By Jess Rushton, Head of Business Development

A year is a short time in financial services. In July 2022, the FCA published their final rules and guidance around the four Consumer Duty outcomes. Just 12 months later, the new legislation applied to all new products and services, and all existing products and services remaining on sale or open for renewal. So from 31 July 2023, all companies must prove their compliance with the new legislation.

Since the July deadline passed, we've attended two Consumer Duty seminars in Manchester and London. Here's our takeaways from the sessions:

Consumer Duty is here to stay

Both were very well attended, a reflection of the interest (or fear?) in the new Consumer Duty. The attendees were clearly keen to gauge the general sentiment towards the legislation from across the industry, and share insights around meeting the Consumer Duty outcomes.

There was a widespread acceptance that the new legislation is here to stay. After all, the FCA is already starting to take action. On the very same day of the July deadline, the regulator set out a 14-point plan to ensure banks and building societies were passing interest rate rises to savers appropriately, and offering better savings deals (1). Clearly, the FCA won’t be afraid to take strong action if necessary.

Great things are happening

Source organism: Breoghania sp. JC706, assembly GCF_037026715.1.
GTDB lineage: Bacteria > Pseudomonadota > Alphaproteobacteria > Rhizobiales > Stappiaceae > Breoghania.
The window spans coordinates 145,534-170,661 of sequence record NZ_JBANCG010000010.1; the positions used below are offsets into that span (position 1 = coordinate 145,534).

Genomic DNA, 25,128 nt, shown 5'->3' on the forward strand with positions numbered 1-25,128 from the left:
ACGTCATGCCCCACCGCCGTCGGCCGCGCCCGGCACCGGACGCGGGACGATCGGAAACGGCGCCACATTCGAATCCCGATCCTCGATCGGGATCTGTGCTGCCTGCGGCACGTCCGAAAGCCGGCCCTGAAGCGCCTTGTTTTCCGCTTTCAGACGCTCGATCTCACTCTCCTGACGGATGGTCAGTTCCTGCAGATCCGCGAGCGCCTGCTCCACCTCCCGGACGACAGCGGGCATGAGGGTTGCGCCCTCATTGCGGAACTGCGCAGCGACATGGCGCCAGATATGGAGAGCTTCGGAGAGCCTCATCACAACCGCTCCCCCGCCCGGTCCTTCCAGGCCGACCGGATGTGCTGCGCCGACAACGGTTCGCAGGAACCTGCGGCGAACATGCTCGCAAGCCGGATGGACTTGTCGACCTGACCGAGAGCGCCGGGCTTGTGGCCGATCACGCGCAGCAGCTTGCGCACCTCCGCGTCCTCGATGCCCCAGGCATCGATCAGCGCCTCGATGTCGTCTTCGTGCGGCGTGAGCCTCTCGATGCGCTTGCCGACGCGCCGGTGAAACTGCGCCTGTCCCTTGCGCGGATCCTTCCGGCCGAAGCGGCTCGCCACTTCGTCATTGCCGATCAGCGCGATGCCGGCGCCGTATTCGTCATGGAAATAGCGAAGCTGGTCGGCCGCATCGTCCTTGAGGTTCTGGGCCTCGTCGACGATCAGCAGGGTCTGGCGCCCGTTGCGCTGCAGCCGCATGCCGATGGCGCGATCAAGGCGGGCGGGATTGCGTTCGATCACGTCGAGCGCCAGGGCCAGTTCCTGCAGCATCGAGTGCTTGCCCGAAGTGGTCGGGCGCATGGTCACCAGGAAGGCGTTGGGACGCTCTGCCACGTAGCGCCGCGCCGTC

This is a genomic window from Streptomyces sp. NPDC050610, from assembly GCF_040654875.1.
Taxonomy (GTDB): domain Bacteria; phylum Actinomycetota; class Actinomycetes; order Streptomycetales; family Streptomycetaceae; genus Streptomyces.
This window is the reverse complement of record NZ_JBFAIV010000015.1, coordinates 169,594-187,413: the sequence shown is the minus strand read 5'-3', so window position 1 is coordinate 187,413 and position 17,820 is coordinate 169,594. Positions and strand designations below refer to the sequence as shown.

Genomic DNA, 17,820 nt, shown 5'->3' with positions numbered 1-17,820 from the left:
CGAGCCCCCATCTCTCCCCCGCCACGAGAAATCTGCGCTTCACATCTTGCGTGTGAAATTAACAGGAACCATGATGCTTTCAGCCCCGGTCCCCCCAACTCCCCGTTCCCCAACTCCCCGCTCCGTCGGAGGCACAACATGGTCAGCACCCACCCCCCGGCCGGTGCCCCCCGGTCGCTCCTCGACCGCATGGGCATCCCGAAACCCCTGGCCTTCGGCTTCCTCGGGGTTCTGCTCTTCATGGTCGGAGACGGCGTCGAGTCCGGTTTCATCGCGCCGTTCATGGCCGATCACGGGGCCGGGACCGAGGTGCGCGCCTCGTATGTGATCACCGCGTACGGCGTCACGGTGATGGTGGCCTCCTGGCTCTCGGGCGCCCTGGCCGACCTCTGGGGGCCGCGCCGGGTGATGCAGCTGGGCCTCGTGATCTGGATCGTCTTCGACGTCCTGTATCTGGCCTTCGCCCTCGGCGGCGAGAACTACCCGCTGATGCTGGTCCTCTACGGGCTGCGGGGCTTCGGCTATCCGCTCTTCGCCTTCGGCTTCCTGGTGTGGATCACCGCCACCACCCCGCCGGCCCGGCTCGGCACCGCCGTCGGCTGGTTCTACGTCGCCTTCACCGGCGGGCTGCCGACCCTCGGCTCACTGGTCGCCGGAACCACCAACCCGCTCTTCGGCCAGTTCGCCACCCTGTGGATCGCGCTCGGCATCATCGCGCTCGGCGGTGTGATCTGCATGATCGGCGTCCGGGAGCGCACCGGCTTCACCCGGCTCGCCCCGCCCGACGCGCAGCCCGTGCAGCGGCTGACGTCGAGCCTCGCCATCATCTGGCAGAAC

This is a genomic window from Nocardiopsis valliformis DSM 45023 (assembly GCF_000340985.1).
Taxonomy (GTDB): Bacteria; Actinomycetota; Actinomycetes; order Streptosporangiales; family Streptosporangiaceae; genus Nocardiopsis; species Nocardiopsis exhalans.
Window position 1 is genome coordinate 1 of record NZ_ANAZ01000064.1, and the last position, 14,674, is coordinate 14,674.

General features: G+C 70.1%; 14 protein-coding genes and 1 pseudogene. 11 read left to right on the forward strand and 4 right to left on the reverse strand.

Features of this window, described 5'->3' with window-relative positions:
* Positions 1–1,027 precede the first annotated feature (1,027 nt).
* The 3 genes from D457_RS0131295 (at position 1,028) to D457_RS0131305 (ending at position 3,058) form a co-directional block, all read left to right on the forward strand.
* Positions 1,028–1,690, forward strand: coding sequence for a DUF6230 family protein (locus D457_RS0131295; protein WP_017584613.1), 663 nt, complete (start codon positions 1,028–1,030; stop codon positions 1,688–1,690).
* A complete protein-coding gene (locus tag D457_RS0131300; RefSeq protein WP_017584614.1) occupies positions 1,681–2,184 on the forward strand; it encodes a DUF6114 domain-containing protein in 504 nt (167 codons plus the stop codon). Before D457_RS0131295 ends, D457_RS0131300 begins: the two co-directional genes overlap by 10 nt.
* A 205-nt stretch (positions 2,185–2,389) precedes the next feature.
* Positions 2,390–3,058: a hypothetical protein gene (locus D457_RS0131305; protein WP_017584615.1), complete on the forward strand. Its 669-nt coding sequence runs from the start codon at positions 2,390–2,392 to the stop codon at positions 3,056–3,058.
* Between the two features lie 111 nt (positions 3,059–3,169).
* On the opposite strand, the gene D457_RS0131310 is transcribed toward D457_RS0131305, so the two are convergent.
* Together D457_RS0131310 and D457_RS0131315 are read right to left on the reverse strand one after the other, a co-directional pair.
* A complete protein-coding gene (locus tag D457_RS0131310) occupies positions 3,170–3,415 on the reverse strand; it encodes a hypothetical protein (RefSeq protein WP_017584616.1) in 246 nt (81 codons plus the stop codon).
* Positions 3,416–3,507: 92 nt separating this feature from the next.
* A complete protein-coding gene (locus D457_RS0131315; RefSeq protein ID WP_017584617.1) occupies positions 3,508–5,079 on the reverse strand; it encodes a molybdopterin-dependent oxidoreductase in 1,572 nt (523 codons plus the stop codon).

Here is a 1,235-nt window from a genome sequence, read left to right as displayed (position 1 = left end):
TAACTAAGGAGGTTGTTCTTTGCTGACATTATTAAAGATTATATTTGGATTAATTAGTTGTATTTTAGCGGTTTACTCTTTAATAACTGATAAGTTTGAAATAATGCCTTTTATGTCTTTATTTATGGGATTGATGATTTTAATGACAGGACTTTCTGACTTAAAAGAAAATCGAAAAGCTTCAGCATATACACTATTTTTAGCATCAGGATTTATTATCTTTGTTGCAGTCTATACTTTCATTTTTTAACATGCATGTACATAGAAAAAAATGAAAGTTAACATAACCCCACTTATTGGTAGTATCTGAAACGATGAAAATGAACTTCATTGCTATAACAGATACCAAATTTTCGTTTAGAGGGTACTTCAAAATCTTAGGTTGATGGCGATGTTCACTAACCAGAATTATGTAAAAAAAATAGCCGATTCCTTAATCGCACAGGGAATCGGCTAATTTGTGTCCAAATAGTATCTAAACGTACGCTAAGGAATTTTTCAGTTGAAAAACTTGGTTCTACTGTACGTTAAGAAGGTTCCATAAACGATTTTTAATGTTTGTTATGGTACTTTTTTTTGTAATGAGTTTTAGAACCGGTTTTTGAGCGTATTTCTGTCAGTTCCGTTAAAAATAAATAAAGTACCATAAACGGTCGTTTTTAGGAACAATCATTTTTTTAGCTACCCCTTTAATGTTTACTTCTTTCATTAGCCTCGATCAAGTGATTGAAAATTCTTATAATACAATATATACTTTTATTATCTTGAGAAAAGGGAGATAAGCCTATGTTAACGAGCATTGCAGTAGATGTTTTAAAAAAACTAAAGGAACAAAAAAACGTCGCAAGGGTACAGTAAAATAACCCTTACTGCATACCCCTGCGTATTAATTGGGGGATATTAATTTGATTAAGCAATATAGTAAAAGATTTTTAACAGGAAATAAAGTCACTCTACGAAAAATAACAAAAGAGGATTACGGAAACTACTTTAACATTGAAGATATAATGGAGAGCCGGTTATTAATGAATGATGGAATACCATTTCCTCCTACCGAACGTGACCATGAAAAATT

But on a positive note, the seminars reminded us of all the great things happening in the industry. For example, in Manchester we were told that recent FCA research showed there were high levels of satisfaction with mortgage brokers, and most adults who’d used a mortgage broker trusted them. This doesn’t paint the picture of an industry that doesn’t want to do the right thing by its customers. Despite this, there still remains a sense of unnerve towards Consumer Duty across financial services.

But apprehension remains

From the conversations at the sessions, the main concern seems to be around the evidencing requirements. While the FCA has provided significant guidance in this area, they haven’t provided hard and fast rules about what a company must or must not do to guarantee compliance. Like most FCA regulation, companies have been left to interpret the Consumer Duty guidance to the best of their ability. So even though we’ve seen many examples of significant undertakings across the industry, such as lengthy implementation plans and taskforces, it’s no surprise that a sense of apprehension still remains for some.

It doesn’t need to be complicated

However, the sessions reminded us that Consumer Duty isn’t out to trip anybody up. As we heard in London, the key thing the regulator will want to know is: ‘How can you prove your delivering good customer outcomes?’.

So when called upon, companies need to be able to show the regulator they’re doing this. For the vast majority, this shouldn’t result in wholesale changes to processes. After all, most will genuinely want to do right things by their customers, particularly in such a regulated industry. Consumer Duty just means proving it.

If you need any help with your Consumer Duty reporting requirements, Smart Money People can help using our customer review insight data. Head to our dedicated Consumer Duty page for more information.